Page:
The design is simple and old-fashioned. Cruisers are robust and dense, giving them the appearance of being able to withstand a lot of wear and tear. Depending on the manufacturer, the size of the engine ranges from a modest 500cc up to an 1800cc engine. It's an excellent choice for both novice and veteran riders.

Choppers are a sort of cruiser that are chopped or scaled-down. They became popular during the late 1950s when bike enthusiasts started modifying their rides, replacing the fat tires with narrower ones. Choppers are known for their raked-out forks, short fuel tanks, and elevated handlebars.


Motorbikes built for use on paved streets are known as street bikes. They have smooth tires with a faint tread pattern and engines ranging from 125 to 350cc. Most street bikes are capable of speeds of up to 100 mph, while some exceed 125 mph. Electric-powered street motorbikes have become more prevalent, with companies like Harley-Davidson introducing new models into the market.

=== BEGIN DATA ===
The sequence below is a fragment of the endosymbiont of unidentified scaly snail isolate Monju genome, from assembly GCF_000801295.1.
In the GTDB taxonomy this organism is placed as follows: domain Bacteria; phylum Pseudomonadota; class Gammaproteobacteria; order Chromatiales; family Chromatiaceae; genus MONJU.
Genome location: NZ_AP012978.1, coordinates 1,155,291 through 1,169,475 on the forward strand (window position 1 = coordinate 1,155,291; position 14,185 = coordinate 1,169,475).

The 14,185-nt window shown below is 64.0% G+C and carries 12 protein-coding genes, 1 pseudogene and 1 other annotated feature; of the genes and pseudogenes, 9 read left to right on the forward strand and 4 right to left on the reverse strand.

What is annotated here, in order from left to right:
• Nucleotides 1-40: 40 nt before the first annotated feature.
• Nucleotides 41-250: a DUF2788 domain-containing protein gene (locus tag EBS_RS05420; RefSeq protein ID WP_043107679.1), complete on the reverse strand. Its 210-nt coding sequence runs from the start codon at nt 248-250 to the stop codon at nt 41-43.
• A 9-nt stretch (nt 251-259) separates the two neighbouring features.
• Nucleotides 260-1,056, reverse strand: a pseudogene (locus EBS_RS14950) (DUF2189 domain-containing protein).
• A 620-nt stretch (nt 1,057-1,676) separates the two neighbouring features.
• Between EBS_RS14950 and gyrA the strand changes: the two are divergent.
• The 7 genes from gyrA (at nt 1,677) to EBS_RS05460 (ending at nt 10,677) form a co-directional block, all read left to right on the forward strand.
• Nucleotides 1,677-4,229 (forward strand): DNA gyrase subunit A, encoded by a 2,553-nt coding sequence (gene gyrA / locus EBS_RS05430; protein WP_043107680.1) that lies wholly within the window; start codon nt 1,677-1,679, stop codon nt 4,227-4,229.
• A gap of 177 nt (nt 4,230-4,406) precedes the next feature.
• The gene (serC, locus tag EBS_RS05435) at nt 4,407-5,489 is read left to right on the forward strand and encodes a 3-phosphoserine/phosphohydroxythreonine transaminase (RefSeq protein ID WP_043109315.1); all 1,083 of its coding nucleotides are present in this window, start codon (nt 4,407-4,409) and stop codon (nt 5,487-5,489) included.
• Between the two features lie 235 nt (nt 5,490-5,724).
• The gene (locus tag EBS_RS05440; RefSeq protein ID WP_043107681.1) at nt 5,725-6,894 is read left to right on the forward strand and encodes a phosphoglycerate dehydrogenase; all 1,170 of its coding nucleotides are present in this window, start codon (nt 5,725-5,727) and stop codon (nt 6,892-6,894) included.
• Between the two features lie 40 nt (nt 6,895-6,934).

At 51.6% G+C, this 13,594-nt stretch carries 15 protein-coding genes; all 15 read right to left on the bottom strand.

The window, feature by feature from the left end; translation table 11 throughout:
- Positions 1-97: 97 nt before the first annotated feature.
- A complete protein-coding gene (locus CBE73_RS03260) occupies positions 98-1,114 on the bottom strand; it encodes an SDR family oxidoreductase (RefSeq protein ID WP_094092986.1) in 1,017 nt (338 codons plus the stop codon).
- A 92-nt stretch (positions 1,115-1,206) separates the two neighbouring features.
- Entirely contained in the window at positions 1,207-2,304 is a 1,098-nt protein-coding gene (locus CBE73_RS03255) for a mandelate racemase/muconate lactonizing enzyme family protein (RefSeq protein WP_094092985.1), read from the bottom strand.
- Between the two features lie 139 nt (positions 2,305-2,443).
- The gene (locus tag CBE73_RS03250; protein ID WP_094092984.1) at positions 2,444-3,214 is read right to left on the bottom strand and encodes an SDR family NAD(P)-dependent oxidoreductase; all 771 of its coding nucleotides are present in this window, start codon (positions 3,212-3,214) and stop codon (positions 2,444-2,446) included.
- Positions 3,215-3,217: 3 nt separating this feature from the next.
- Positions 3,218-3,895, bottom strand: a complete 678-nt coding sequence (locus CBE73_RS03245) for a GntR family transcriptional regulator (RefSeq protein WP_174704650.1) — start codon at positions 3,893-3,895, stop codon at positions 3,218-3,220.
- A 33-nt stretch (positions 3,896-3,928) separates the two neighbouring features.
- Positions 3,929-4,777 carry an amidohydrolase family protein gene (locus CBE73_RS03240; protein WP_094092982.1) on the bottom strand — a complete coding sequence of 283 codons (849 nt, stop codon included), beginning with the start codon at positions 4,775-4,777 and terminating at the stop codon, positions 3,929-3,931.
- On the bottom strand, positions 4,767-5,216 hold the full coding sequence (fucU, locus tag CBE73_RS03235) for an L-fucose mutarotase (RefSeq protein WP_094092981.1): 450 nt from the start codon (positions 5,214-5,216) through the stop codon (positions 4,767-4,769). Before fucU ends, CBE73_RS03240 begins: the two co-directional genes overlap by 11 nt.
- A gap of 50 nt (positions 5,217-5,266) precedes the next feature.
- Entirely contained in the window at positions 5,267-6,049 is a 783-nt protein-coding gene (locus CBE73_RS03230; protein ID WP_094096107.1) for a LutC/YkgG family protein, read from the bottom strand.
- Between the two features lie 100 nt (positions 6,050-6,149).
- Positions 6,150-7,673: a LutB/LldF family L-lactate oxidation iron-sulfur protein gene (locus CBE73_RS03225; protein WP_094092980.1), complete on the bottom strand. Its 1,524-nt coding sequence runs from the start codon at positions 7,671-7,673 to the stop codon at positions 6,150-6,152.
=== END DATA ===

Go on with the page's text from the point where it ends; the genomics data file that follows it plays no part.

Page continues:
A street bike is among the most well-known motorcycles. It screams adventure and is designed to navigate the world's most treacherous landscape and quickest routes.

Street bikes are extremely durable. They can withstand a lot of pushback and a lot of jerks and leaps. Their appearance is a combination of a classic bike designed for international travel and a dirt bike designed to survive a lot of abuse. With these bikes, you may have the best of all worlds.

Dual Sport